Plant animal and disease transmission

Species are limited in their ability to move to new con tinents by geographical isolation, and this limits the majority of the world's species from becoming invasive species on another continent. Dispersal overcomes the isolating mechanisms that prevent the movement of spe cies from one continent to another, and species have varying levels of abilities to disperse across the barrier and successfully open invasion windows. Species can move by natural dispersal vectors including wind, animal, and water transport.

After a plant species successfully disperses and estab lishes in a new continent, many species can vegetatively reproduce. One successful propagule can start a new population, and many plant species spread solely or mostly via asexual means (e.g., bulbils of Dioscorea opposi tifolia, plant fragments of Eichhornia crassipes (Figure 4), Salvinia molesta, Elodea canadensis, and H. verticillata). Wind dispersed invasive species with prolific seed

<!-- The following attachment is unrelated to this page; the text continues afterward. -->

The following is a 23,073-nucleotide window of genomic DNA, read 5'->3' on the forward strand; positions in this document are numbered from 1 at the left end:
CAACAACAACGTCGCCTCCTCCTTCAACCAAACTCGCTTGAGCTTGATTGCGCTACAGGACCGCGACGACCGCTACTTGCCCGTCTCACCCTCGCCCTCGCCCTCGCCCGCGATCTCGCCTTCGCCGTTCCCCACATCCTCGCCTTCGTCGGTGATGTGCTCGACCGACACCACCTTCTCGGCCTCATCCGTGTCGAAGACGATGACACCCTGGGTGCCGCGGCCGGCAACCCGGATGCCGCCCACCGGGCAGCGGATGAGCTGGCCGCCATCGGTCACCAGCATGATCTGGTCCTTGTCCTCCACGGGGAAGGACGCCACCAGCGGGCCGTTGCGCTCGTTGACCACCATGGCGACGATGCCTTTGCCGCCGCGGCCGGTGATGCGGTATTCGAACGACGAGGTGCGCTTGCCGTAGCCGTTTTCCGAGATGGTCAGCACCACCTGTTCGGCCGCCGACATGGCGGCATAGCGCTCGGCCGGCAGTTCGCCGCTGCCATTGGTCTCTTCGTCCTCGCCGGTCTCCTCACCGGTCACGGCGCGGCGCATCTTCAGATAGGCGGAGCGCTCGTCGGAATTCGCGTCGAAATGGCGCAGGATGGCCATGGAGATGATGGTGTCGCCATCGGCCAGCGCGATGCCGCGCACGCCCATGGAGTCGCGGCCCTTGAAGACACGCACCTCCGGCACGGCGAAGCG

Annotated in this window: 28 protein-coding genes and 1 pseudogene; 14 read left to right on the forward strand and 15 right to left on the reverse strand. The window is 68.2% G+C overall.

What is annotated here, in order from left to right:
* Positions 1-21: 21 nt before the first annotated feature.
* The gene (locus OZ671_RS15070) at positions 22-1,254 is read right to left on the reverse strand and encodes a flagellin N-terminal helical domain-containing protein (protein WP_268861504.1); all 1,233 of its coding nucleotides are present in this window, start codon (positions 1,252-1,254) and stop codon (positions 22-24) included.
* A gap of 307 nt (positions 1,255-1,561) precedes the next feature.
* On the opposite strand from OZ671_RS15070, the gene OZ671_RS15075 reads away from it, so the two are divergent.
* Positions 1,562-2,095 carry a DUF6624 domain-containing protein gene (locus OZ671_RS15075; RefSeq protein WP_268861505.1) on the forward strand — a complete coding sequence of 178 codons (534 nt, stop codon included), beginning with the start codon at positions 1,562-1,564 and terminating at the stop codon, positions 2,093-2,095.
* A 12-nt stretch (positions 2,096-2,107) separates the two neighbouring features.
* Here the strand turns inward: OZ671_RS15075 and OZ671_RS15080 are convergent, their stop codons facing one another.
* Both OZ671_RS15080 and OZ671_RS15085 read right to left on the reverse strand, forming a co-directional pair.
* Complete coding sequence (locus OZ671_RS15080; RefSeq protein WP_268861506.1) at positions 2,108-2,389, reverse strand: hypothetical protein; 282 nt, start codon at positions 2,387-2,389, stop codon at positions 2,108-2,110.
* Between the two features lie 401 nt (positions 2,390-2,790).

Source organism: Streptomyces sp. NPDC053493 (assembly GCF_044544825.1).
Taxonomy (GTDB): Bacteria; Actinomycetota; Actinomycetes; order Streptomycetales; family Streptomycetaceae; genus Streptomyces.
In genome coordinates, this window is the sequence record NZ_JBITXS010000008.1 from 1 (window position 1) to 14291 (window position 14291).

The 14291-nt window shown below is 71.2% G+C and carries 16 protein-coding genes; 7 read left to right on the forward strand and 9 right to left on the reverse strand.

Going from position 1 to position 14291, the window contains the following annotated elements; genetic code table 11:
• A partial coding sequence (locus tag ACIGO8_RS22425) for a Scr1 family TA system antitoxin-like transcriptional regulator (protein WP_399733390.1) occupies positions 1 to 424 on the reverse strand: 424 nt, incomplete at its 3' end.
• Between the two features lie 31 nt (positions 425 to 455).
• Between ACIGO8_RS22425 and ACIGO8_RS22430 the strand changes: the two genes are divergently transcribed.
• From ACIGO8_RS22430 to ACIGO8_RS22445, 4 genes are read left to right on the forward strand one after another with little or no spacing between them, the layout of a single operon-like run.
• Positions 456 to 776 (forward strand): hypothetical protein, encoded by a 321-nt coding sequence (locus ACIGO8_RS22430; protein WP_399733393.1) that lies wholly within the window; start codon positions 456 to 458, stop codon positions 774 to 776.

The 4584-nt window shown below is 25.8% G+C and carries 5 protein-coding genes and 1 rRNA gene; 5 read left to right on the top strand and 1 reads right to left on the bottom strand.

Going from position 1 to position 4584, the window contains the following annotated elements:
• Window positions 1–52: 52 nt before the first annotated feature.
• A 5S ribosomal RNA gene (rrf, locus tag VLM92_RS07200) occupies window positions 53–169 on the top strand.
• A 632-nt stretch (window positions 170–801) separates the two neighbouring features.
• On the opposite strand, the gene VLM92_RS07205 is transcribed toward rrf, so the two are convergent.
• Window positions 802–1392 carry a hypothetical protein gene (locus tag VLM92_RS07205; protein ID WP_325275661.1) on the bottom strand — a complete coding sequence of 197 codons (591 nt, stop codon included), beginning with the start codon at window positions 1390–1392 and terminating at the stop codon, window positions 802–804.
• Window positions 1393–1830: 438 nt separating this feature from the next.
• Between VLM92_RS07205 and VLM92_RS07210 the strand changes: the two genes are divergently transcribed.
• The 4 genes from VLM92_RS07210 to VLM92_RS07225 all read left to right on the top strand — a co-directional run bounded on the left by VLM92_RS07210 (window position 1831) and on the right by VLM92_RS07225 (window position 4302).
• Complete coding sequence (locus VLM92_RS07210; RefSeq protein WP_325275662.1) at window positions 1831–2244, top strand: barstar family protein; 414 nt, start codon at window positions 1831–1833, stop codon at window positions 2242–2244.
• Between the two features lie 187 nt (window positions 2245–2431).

Figure 4 Eichhornia crassipes (water hyacinth) is a floating aquatic species native to South America, but invasive in tropical and subtropical wetlands around the world. Photo by B. Middleton.

production can also spread rapidly after their initial intro duction (e.g., Phragmites spp. and Typha spp.)

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